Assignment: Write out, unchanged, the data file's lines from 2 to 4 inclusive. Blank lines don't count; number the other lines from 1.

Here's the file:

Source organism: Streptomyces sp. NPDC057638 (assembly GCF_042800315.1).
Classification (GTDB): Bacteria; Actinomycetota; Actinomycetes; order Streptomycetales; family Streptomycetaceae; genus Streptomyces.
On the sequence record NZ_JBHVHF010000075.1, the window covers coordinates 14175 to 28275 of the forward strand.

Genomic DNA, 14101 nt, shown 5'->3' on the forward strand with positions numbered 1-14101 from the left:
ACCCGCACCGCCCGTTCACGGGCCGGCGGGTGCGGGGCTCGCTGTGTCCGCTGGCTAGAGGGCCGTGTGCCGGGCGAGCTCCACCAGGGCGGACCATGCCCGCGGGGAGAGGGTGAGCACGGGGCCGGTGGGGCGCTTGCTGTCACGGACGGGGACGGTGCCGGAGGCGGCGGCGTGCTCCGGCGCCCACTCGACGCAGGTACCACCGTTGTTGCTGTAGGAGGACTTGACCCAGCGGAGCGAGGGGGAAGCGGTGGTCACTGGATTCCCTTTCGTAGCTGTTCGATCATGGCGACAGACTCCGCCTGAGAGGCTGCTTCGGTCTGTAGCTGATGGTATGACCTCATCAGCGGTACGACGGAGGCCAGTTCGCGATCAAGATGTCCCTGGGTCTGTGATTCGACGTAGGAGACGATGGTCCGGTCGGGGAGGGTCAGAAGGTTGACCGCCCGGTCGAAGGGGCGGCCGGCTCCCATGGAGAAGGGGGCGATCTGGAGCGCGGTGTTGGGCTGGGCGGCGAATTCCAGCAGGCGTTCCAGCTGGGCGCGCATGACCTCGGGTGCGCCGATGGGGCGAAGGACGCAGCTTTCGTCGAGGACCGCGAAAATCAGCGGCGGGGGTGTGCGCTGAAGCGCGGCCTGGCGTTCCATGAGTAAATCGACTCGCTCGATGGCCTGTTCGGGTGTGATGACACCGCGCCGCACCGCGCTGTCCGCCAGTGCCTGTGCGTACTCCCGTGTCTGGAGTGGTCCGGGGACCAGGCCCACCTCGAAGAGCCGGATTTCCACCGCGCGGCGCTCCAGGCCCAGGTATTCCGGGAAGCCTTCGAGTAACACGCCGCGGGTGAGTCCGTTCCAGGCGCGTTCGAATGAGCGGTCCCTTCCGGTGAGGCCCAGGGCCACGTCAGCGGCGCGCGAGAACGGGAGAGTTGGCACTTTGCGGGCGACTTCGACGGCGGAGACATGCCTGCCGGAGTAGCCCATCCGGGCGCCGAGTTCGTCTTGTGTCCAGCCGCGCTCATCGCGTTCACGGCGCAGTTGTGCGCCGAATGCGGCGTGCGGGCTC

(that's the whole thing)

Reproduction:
Classification (GTDB): Bacteria; Actinomycetota; Actinomycetes; order Streptomycetales; family Streptomycetaceae; genus Streptomyces.
On the sequence record NZ_JBHVHF010000075.1, the window covers coordinates 14175 to 28275 of the forward strand.

Genomic DNA, 14101 nt, shown 5'->3' on the forward strand with positions numbered 1-14101 from the left: